In the Preface to Miss Julie August Strindberg lays out the particular nature of the relationship of actor and audience under capital (which happens to be the relationship of the two protagonists in the play):
The word "character" […] became the middle-class expression for an automaton, so that an individual whose nature had once and for all set firm or adapted to a certain role in life, who had stopped growing, in short, was called a character […] This bourgeois concept of the immobility of the soul was transferred to the stage, which has always been dominated by the bourgeoisie.
As Sartre put it: the actor knows he's not Hamlet and so does the audience; yet actor and audience meet at that point where they allow one another to pretend that the actor is Hamlet after all: the Eternal Hamlet. The actor's challenge in a bourgeois society (and the problem behind every job) is the individual's struggle to affirm himself as more than he appears in the face of a system that demands that he be no more than he appears to be: the only great actors are the ones who outwit their audience. I once sat three rows away from Vanessa Redgrave in a performance of Antony and Cleopatra; because I know the play almost by heart (a benefit of acting school) I was following the way one follows music, with tears streaming down my face. Suddenly, for a split second, Redgrave broke out of character to cast an appalled glance my way, and went back on track. Contrariwise, the successful actor in bourgeois society is the one who rehearses, endlessly and to the exclusion of everything else, the role that bourgeois society wants him to rehearse, until there's no actor at all: there's something of the horror of Tragedy when an actor who for decades has played at high anxiety dies of the anxiety he's nurtured; when someone who played at being hyperkinetic on stage finds himself facing Parkinson's. Strindberg again:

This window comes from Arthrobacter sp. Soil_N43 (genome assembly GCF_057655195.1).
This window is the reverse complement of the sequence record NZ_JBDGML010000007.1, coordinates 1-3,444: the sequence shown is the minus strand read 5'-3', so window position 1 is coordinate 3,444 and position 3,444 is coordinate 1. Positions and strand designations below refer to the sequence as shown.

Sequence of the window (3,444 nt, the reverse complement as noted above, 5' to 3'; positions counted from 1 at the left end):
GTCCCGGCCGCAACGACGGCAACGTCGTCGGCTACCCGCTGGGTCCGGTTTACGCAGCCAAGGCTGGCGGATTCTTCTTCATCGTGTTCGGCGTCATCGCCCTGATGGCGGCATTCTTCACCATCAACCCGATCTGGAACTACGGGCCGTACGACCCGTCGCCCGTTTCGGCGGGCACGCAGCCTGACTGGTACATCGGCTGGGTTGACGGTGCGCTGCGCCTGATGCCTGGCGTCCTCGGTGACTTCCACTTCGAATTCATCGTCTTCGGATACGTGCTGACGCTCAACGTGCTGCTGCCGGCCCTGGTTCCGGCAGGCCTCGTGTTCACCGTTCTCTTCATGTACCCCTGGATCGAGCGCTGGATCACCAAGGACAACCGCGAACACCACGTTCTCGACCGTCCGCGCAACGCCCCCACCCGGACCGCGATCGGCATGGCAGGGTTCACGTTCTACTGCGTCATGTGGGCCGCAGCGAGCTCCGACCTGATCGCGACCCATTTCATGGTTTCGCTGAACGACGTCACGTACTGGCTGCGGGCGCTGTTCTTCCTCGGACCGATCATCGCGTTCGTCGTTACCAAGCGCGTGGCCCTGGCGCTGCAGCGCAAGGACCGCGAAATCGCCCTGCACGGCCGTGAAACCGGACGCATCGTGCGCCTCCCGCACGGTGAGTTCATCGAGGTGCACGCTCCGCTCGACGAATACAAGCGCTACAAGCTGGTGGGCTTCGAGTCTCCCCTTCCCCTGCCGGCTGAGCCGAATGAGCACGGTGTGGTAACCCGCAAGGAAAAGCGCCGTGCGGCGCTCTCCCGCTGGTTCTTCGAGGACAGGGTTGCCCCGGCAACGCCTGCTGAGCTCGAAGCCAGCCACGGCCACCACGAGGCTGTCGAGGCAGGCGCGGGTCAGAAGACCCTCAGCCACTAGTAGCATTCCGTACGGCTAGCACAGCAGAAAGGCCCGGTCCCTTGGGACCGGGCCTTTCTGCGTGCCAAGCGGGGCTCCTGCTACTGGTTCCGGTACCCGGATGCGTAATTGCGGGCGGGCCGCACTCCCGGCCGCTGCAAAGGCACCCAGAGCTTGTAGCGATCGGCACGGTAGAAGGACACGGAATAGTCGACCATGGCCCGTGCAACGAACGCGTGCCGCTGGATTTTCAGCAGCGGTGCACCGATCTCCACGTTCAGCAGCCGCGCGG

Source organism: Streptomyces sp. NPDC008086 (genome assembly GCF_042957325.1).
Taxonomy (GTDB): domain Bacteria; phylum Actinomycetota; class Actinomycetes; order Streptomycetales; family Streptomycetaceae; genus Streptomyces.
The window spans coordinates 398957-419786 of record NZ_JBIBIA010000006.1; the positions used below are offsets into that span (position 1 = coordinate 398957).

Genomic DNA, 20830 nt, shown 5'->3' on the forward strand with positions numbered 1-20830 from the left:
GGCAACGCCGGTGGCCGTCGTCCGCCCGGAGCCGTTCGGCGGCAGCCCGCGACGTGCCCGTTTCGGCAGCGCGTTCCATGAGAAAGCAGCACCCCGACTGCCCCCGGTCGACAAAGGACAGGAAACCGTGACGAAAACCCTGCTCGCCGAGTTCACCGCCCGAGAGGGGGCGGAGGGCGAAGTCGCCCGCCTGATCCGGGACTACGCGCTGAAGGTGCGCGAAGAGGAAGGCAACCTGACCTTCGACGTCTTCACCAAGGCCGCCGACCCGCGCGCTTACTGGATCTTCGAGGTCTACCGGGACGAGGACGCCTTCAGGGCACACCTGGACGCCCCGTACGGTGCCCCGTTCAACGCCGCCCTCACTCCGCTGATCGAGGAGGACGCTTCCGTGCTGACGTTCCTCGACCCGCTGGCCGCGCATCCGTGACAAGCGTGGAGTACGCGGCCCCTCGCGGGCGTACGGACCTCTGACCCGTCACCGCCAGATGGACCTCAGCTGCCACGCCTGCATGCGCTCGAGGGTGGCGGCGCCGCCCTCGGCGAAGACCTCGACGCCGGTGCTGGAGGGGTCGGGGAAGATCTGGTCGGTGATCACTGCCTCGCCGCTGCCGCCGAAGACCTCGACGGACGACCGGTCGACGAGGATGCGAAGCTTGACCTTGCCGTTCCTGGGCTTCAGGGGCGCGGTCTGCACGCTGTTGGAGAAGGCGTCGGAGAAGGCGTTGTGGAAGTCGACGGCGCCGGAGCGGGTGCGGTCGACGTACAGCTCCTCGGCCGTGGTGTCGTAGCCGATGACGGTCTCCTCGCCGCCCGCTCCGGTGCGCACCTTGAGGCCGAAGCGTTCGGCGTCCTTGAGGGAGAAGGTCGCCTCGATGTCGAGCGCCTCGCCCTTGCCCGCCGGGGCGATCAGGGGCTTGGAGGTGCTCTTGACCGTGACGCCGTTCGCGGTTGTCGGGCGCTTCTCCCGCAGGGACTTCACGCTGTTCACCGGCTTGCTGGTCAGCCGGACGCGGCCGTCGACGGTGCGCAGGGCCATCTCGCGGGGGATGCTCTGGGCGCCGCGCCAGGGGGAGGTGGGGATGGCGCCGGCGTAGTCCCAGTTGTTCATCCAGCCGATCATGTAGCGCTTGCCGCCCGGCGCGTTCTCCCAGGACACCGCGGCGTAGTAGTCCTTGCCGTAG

Robin Williams died for your sins.